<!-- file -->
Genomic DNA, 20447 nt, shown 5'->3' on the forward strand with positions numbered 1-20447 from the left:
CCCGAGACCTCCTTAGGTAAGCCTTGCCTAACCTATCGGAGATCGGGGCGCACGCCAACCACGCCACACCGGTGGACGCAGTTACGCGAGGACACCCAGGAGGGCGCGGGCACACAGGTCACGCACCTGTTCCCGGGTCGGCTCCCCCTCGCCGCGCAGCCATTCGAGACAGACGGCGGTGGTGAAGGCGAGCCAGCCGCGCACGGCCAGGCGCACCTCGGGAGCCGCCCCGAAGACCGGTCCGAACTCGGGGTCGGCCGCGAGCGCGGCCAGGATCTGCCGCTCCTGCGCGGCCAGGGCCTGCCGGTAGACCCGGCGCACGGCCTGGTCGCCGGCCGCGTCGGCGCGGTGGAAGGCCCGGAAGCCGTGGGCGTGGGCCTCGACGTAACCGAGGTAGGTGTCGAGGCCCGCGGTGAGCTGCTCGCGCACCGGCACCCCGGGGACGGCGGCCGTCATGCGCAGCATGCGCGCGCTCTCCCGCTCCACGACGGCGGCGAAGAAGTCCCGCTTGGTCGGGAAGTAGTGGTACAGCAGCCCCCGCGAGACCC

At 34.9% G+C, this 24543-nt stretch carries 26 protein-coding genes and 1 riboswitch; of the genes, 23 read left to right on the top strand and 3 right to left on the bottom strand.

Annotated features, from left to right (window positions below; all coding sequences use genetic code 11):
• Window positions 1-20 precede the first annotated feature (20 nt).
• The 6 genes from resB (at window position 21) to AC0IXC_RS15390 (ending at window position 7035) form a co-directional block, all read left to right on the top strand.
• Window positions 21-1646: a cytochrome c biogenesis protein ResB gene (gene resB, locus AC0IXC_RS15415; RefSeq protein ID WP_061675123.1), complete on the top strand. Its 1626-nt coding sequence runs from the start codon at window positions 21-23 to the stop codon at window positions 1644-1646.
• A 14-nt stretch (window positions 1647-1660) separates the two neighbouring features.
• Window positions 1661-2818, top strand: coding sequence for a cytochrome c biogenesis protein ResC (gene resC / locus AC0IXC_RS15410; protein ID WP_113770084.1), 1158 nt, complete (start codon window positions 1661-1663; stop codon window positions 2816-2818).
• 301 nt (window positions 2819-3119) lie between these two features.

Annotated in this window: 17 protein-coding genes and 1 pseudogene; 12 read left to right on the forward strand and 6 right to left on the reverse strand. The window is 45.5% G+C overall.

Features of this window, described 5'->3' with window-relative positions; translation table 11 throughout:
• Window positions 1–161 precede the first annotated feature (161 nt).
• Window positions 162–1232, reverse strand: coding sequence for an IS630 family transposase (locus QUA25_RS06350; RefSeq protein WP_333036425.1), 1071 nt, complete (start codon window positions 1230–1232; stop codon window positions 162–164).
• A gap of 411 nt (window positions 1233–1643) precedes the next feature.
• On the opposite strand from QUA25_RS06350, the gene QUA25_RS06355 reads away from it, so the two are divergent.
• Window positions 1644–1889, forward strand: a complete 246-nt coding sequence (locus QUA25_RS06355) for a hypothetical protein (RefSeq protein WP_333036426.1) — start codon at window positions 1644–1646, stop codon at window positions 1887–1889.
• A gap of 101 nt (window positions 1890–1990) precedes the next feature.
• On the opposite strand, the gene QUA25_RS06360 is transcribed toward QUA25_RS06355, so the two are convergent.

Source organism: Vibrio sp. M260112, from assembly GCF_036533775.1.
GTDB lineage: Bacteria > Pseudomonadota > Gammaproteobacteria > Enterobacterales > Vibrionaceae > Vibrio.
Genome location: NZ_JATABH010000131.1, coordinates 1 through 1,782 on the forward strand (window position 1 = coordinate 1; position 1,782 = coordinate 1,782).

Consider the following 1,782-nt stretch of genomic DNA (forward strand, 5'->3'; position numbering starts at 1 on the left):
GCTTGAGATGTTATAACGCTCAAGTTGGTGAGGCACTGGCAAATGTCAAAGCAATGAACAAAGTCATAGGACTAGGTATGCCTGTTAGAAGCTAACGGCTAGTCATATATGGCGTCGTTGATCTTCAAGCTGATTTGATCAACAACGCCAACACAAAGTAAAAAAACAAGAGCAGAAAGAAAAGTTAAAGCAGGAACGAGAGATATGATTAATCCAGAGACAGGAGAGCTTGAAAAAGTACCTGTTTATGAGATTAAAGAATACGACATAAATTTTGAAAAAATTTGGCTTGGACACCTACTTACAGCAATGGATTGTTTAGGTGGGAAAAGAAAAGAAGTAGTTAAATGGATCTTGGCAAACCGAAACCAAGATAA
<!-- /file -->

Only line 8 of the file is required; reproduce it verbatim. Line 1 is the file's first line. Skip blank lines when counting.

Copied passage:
• A 14-nt stretch (window positions 1647-1660) separates the two neighbouring features.